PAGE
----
The Degree of Citizen Participation in the Citizen Participatory Audit Project
Maria Pilar M. Lorenzo
There is a growing concern for the upholding of ethics in the government as a result of the many scandals in the recent years (Sherman, 1998:13-14). In the 2015 report of Transparency International, the Philippines came out to be 95th in ranking out of 175 countries in terms of corruption, 1 being the least corrupt. The Commission on Audit (COA) serves to be as the top national agency of the Philippines ensuring the prudent and proper utilization of public resources (COA Operational Guidelines, 2015). In line with the issue of government transparency and accountability, it launched the project called the Citizen Participatory Audit (CPA), which educates, involves and engages the ordinary Filipino people in the accountability process of government projects.
This paper seeks to examine the degree of citizen participation of the citizen-auditors in the auditing process of some government projects, particularly in the Citizen Participatory Audit (CPA) of the Commission on Audit (COA). Consequently, it also wants to unravel the advantages and disadvantages of having citizen participation in the conduct of auditing.
The said project officially started on 26 November 2012 in response to the greater call for transparency and accountability as a bedrock of Good Governance through the involvement of citizens’ participation. Accredited NGOs are given the authorization and the proper training to conduct money audits (COA-UNDP, 2002). With CPA, new mechanisms are introduced to ensure government accountability, through which the government is steered (Alfiler, 2003). It unfolds new frontiers in which citizens can explore and participate in a democratic government. It is worthy to note that the project bagged the Bright Spot Award at the Open Government Partnership Summit in London on November 1, 2013.
Specifically, this paper utilizes the framework of the Ladder of Participation of Sherry Arnstein (1969) to examine degree of citizen participation of citizen-auditors in the CPA program. For the methodology, the researcher conducted in-depth interviews with citizen-auditors and with a COA Director directly involved in this program. Furthermore, this paper also examines major documents involving in the crafting and the implementation of this project such as COA Circulars and COA-UNDP Participatory Audit Manual.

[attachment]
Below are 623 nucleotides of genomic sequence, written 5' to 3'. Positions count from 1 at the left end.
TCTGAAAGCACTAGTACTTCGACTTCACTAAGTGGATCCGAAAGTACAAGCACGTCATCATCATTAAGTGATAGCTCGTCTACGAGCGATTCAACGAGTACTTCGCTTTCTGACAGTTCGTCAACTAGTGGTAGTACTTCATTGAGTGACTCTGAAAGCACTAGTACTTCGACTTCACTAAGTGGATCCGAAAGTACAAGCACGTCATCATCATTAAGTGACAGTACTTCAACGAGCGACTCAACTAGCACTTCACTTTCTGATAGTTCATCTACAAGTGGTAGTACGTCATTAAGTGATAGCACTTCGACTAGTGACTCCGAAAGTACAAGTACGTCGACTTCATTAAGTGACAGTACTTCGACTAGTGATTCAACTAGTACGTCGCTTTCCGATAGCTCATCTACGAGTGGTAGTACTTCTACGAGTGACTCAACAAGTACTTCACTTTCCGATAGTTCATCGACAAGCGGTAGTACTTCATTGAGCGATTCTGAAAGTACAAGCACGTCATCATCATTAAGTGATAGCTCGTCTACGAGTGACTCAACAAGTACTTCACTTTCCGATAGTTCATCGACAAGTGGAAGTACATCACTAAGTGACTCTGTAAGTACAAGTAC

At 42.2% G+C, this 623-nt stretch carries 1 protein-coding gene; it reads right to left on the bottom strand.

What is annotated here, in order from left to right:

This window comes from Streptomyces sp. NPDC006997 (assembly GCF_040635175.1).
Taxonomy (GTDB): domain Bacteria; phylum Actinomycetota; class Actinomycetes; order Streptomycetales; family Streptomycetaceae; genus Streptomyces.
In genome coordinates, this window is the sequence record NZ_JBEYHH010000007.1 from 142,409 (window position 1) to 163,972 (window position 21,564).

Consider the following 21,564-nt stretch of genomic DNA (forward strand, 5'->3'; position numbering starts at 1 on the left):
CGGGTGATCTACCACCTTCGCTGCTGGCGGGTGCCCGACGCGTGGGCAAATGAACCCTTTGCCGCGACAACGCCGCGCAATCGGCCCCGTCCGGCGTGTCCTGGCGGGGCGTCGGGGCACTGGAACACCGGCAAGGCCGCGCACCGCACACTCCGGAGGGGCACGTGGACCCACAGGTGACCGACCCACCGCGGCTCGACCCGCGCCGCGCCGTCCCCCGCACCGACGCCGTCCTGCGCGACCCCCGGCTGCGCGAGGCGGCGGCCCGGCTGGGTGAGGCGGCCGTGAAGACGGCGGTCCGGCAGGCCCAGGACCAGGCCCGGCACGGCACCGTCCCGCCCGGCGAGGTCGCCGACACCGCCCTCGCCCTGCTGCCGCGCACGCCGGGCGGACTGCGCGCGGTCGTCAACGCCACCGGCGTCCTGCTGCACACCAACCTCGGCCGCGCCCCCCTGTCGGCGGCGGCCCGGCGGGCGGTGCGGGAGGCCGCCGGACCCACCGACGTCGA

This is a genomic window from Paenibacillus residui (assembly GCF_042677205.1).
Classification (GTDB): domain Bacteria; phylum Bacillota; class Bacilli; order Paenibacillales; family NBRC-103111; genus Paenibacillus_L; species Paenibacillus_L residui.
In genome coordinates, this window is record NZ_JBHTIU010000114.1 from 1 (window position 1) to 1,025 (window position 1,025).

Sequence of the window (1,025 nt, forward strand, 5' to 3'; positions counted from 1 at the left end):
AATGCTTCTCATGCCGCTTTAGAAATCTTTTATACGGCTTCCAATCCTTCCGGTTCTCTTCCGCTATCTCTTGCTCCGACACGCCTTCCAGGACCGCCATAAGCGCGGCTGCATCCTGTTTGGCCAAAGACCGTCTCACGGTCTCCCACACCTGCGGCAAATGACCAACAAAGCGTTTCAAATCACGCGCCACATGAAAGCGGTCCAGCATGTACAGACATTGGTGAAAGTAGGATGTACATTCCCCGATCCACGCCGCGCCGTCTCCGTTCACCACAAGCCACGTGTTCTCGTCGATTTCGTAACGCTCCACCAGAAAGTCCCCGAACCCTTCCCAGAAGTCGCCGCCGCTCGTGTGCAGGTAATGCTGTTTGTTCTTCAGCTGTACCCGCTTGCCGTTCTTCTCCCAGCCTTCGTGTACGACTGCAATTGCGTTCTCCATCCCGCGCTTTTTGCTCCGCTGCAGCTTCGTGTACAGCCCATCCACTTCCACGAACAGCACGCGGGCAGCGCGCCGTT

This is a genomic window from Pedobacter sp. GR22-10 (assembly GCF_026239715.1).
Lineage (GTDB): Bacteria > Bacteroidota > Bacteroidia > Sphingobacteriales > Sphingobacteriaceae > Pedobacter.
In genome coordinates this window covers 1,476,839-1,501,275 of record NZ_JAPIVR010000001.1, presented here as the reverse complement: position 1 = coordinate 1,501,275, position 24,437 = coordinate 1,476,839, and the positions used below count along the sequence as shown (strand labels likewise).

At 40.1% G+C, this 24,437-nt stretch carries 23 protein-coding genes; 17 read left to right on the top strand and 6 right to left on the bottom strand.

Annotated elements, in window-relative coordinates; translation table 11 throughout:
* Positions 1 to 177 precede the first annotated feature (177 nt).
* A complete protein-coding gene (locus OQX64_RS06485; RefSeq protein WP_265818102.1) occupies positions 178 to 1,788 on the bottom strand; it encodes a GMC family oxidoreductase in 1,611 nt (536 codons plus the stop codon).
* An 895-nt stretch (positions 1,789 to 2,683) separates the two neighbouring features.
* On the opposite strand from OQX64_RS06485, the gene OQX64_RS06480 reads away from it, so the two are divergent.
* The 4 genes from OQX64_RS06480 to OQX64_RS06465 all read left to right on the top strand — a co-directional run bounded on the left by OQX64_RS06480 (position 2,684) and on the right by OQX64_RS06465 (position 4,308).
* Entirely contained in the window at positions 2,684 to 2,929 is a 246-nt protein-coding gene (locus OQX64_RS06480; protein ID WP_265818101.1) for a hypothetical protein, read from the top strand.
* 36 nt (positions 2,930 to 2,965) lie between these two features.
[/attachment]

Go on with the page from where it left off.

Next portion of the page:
Preliminary findings show that the highest rung stipulated by Arnstein, which is the Citizen Control, comes out to be a daunting task because it unsettles the typical Weberian outlook of the government officials. Level 8 (the highest rung of citizen participation) connotes booting out of the role of the government and putting the entire control (that is why it is called “Citizen Control”) upon the hands of citizens. As such, issues like the choice of final decision-makers, competency of citizens to handle government functions, and new role of the government come to the fore.
The argument of Arnstein saying that there are indeed manipulations happening in the engagements of citizens with the government do exist. However, the researcher would like to argue that the highest rung of citizen participation might not be healthy and sustainable for the bureaucracy.
This paper was presented at the 2017 Lien Conference on Good Governance with the theme of Forging Towards an Inclusive and Sustainable Globalization. It was organized by the Nanyang Technological University (NTU) in collaboration with the American Society for Public Administration (ASPA) and the International Institute of Administrative Sciences (IIAS). It was held on 27-28 October 2017 in Singapore.
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